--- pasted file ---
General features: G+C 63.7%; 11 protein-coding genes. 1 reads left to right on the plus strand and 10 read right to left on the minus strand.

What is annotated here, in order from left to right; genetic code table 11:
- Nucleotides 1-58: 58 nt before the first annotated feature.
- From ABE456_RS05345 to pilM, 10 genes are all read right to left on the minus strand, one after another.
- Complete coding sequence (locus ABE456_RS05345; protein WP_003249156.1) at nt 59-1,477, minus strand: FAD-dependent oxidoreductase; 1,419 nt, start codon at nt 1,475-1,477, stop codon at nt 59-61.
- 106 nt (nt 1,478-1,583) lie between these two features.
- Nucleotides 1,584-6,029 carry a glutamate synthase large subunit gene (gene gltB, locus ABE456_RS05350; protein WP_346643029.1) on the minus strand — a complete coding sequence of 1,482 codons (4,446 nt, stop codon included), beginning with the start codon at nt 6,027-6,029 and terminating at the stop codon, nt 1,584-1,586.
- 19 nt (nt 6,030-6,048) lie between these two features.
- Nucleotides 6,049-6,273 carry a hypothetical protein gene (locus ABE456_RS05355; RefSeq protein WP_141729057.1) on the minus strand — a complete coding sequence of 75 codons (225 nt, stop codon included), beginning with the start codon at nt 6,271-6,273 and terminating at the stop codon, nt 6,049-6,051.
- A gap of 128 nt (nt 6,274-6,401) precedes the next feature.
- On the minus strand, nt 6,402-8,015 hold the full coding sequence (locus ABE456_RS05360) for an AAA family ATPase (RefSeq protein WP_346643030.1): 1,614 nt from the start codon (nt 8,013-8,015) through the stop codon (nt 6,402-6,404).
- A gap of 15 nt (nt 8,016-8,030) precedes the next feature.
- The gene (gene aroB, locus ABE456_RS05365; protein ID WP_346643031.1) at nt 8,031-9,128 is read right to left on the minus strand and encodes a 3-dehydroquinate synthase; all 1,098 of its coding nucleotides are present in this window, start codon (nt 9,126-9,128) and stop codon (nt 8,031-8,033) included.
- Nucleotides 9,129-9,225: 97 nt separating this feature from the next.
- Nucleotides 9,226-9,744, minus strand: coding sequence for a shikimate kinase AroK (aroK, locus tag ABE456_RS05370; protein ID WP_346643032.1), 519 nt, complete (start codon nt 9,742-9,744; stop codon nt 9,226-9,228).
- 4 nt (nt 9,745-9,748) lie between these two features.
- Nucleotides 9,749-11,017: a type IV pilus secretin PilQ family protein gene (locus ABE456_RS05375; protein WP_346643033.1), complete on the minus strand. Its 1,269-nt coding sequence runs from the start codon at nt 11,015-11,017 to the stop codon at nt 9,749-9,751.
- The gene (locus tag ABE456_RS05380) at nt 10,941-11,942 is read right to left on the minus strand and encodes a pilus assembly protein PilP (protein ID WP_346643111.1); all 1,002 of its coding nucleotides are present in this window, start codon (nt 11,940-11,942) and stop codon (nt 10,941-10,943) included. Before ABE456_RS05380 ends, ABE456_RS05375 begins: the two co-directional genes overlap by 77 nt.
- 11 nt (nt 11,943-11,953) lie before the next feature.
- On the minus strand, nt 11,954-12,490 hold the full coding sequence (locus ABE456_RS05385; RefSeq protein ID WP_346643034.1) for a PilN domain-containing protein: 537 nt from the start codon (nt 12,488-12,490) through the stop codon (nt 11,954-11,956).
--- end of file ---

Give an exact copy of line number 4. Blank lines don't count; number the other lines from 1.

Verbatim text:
- From ABE456_RS05345 to pilM, 10 genes are all read right to left on the minus strand, one after another.